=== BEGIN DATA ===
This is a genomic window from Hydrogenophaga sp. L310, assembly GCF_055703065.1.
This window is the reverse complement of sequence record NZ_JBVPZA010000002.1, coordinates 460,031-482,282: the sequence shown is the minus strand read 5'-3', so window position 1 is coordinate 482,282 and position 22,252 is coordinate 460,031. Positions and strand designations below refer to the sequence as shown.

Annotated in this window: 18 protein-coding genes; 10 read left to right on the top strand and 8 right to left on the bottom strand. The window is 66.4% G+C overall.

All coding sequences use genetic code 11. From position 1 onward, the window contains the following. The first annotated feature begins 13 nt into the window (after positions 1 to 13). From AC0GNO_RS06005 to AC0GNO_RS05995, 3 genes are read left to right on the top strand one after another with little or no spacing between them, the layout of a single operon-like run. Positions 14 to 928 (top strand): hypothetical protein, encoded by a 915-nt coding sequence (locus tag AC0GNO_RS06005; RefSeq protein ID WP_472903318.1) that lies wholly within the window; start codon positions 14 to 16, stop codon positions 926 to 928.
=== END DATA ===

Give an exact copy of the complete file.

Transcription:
This is a genomic window from Hydrogenophaga sp. L310, assembly GCF_055703065.1.
This window is the reverse complement of sequence record NZ_JBVPZA010000002.1, coordinates 460,031-482,282: the sequence shown is the minus strand read 5'-3', so window position 1 is coordinate 482,282 and position 22,252 is coordinate 460,031. Positions and strand designations below refer to the sequence as shown.

Annotated in this window: 18 protein-coding genes; 10 read left to right on the top strand and 8 right to left on the bottom strand. The window is 66.4% G+C overall.

All coding sequences use genetic code 11. From position 1 onward, the window contains the following. The first annotated feature begins 13 nt into the window (after positions 1 to 13). From AC0GNO_RS06005 to AC0GNO_RS05995, 3 genes are read left to right on the top strand one after another with little or no spacing between them, the layout of a single operon-like run. Positions 14 to 928 (top strand): hypothetical protein, encoded by a 915-nt coding sequence (locus tag AC0GNO_RS06005; RefSeq protein ID WP_472903318.1) that lies wholly within the window; start codon positions 14 to 16, stop codon positions 926 to 928.